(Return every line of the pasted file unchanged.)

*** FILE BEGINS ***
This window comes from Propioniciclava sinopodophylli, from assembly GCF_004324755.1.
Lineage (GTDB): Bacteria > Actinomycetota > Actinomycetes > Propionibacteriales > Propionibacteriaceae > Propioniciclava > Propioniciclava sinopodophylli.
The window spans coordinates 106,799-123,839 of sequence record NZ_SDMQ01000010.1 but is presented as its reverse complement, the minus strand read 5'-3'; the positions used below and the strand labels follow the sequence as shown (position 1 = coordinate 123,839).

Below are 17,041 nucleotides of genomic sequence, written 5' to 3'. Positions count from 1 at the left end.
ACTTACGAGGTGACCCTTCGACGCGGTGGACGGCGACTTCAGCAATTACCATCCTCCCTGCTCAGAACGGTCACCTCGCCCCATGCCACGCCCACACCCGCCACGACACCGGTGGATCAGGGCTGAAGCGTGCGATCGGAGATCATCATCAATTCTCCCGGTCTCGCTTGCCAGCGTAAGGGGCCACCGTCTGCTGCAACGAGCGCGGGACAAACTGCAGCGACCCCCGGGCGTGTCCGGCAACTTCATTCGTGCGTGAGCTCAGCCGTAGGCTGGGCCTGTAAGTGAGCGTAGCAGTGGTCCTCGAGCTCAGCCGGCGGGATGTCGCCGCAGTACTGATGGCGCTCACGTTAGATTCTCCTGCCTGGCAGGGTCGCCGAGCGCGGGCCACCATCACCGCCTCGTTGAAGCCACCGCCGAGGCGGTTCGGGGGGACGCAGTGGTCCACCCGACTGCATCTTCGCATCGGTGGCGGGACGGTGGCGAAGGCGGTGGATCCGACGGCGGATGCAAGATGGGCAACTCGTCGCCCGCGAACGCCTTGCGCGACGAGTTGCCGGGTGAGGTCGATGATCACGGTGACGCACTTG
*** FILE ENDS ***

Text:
This window comes from Propioniciclava sinopodophylli, from assembly GCF_004324755.1.
Lineage (GTDB): Bacteria > Actinomycetota > Actinomycetes > Propionibacteriales > Propionibacteriaceae > Propioniciclava > Propioniciclava sinopodophylli.
The window spans coordinates 106,799-123,839 of sequence record NZ_SDMQ01000010.1 but is presented as its reverse complement, the minus strand read 5'-3'; the positions used below and the strand labels follow the sequence as shown (position 1 = coordinate 123,839).

Below are 17,041 nucleotides of genomic sequence, written 5' to 3'. Positions count from 1 at the left end.
ACTTACGAGGTGACCCTTCGACGCGGTGGACGGCGACTTCAGCAATTACCATCCTCCCTGCTCAGAACGGTCACCTCGCCCCATGCCACGCCCACACCCGCCACGACACCGGTGGATCAGGGCTGAAGCGTGCGATCGGAGATCATCATCAATTCTCCCGGTCTCGCTTGCCAGCGTAAGGGGCCACCGTCTGCTGCAACGAGCGCGGGACAAACTGCAGCGACCCCCGGGCGTGTCCGGCAACTTCATTCGTGCGTGAGCTCAGCCGTAGGCTGGGCCTGTAAGTGAGCGTAGCAGTGGTCCTCGAGCTCAGCCGGCGGGATGTCGCCGCAGTACTGATGGCGCTCACGTTAGATTCTCCTGCCTGGCAGGGTCGCCGAGCGCGGGCCACCATCACCGCCTCGTTGAAGCCACCGCCGAGGCGGTTCGGGGGGACGCAGTGGTCCACCCGACTGCATCTTCGCATCGGTGGCGGGACGGTGGCGAAGGCGGTGGATCCGACGGCGGATGCAAGATGGGCAACTCGTCGCCCGCGAACGCCTTGCGCGACGAGTTGCCGGGTGAGGTCGATGATCACGGTGACGCACTTG